For this episode of Secrets for Scaling, we chatted with Pramod Dabir, Co-Founder and CEO of West Agile Labs - a global digital design and development partner. With offices in San Francisco, Ukraine, Pakistan, and India, Pramod is focused on ensuring that each office is running smoothly, aligned around their vision, and communicating effectively across teams.
Here’s a quick company snapshot:
- Founder experience: 6 years
- Team size: 150 team members
- Customers / Revenue: 40 clients
- Company founded: December 2012 (5 years old)
We talked to Pramod about what you can do early on for smooth growth, how to align a distributed team around a vision, how to build a sustainable MVP, and more. Listen to the full episode here:
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Hiring operations people early on is crucial for smooth growth. Structure has been key to West Agile Labs’ operations. That’s why they hired operations leads on the global and local scale early on. Pramod and his partner run operations at their headquarters in San Francisco. Another senior person works with each office on a strategy for key hires and operational activities. They also have a head of global operations, and an office lead for each location. These people manage the day-to-day operations and are responsible for developing and maintaining the culture of each office which varies by location.
Hire junior roles with potential for senior-level positions. West Agile’s senior leadership grew into their positions. They built the trust and autonomy needed in a leadership position by starting out in a junior position early on. They already embodied the company’s culture and knew how to communicate it with their direct reports by the time they were promoted.
Trust your gut when hiring - a bad hire has a huge impact. If you or your team members have any doubt that a person isn’t a fit, trust your intuition. Don’t force a hire you have doubts about, especially if you feel like you’re on a time crunch. Don’t rush it, hold out for the right person. Pramod reflected on the impact of bad hires, “It’s amazing how much a bad hire can affect you, the business, and other people.”
Set the vision and let your team define their actions. Pramod and his leadership team set the direction, vision, and overarching goals for the company. The team then defines what they think is the best approach for meeting those goals and what they can get done. The leadership team provides guidance and support, and the team defines what the deliverables, timelines, and expectations are.
Leverage tools to stay connected. West Agile Labs has a tool stack to foster collaboration among their distributed team. They use Teamwork to manage and log their time, and its threaded conversations to replace email. They use Google Drive for document collaboration, GitHub or Bitbucket for code collaboration, and Invision for design collaboration. Finally, they use Slack for general back and forth communication with clients.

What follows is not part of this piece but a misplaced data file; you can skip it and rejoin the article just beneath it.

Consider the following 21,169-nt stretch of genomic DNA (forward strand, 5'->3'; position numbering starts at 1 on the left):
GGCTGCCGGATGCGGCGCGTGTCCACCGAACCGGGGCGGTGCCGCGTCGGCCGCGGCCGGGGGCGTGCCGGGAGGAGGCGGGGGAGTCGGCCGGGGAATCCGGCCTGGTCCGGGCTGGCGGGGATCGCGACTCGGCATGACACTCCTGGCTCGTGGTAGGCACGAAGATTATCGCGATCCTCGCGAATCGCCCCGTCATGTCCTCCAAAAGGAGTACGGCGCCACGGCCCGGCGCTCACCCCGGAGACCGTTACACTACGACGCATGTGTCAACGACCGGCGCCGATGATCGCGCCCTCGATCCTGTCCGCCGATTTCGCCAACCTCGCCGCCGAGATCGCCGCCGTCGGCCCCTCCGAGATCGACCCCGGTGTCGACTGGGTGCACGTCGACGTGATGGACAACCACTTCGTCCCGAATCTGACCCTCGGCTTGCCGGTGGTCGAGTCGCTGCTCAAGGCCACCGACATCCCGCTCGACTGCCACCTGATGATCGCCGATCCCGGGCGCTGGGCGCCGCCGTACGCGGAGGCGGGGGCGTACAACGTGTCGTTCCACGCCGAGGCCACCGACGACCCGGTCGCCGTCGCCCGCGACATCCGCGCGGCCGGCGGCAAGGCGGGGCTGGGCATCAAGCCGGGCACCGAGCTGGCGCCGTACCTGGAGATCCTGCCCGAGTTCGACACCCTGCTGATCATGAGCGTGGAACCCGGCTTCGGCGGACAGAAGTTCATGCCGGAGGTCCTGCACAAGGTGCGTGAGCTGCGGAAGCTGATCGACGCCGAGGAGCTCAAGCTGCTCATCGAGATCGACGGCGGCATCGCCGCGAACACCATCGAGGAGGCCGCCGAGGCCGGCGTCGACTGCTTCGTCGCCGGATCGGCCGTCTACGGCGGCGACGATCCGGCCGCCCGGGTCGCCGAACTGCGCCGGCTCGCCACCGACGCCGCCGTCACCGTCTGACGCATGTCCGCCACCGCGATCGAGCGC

An MVP (minimum viable product) should have a solid foundation with minimal features. Taking the time to build the core of what you need and limiting the bells and whistles will result in a product that solves your core problem and is ready for sustainable business growth. Pramod often sees founders build too much for an MVP and spend too much money on it. He believes founders should allocate equal funding to marketing and sales as they do to the product.
Balance technical debt and pushing features fast. Pramod suggests being mindful about how quickly you want to move vs. how much you’d like to avoid returning to cleanup mode. He understands it’s difficult to avoid all technical debt. If you’re building for speed, it’s important that the core of the product is solid and clean. Then you can go back and cleanup features later - just make sure you allocate time for that.
Engagement metrics are most important post-launch. Try to focus on people who care about your product after launch. Ten highly engaged users are more valuable long-term than one hundred who are not. With engaged users, you’ll get better feedback and build a better product. Once identified, focus on other users who have a similar need or use case.
Don’t get caught up with the small things. Finding someone to help with the little tasks has always been a challenge for Pramod. Learn to delegate the day-to-day tasks that are preventing you from stepping back and thinking about the business strategically. Trust in yourself that you’ve hired the right people and learn to let go as you grow.
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